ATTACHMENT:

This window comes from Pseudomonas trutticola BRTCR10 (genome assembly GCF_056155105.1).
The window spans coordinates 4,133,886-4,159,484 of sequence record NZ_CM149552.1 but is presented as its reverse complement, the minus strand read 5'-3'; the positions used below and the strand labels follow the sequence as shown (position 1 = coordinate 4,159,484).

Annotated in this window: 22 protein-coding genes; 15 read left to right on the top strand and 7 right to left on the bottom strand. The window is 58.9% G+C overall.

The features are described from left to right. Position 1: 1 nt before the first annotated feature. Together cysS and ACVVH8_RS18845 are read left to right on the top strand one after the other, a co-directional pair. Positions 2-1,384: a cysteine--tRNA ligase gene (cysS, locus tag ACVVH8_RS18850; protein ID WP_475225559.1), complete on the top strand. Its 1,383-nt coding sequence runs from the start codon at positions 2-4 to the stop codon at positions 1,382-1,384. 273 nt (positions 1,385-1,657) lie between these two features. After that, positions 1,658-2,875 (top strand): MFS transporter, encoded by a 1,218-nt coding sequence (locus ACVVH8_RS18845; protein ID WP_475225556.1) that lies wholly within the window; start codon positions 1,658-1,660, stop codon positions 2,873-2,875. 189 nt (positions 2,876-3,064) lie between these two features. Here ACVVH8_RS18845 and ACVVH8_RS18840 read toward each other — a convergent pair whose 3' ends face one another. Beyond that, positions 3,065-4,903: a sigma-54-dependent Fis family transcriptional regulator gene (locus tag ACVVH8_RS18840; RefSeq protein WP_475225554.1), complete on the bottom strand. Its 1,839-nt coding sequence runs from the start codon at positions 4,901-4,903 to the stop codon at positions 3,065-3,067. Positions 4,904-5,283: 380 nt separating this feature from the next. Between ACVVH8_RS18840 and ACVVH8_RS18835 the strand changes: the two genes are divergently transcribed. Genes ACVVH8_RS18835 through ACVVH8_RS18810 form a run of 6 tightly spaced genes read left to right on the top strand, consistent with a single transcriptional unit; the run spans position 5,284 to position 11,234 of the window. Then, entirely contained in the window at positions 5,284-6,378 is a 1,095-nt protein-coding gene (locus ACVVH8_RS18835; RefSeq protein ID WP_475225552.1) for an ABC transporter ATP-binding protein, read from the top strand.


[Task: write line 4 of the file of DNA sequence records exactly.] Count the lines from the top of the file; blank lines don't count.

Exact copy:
The features are described from left to right. Position 1: 1 nt before the first annotated feature. Together cysS and ACVVH8_RS18845 are read left to right on the top strand one after the other, a co-directional pair. Positions 2-1,384: a cysteine--tRNA ligase gene (cysS, locus tag ACVVH8_RS18850; protein ID WP_475225559.1), complete on the top strand. Its 1,383-nt coding sequence runs from the start codon at positions 2-4 to the stop codon at positions 1,382-1,384. 273 nt (positions 1,385-1,657) lie between these two features. After that, positions 1,658-2,875 (top strand): MFS transporter, encoded by a 1,218-nt coding sequence (locus ACVVH8_RS18845; protein ID WP_475225556.1) that lies wholly within the window; start codon positions 1,658-1,660, stop codon positions 2,873-2,875. 189 nt (positions 2,876-3,064) lie between these two features. Here ACVVH8_RS18845 and ACVVH8_RS18840 read toward each other — a convergent pair whose 3' ends face one another. Beyond that, positions 3,065-4,903: a sigma-54-dependent Fis family transcriptional regulator gene (locus tag ACVVH8_RS18840; RefSeq protein WP_475225554.1), complete on the bottom strand. Its 1,839-nt coding sequence runs from the start codon at positions 4,901-4,903 to the stop codon at positions 3,065-3,067. Positions 4,904-5,283: 380 nt separating this feature from the next. Between ACVVH8_RS18840 and ACVVH8_RS18835 the strand changes: the two genes are divergently transcribed. Genes ACVVH8_RS18835 through ACVVH8_RS18810 form a run of 6 tightly spaced genes read left to right on the top strand, consistent with a single transcriptional unit; the run spans position 5,284 to position 11,234 of the window. Then, entirely contained in the window at positions 5,284-6,378 is a 1,095-nt protein-coding gene (locus ACVVH8_RS18835; RefSeq protein ID WP_475225552.1) for an ABC transporter ATP-binding protein, read from the top strand.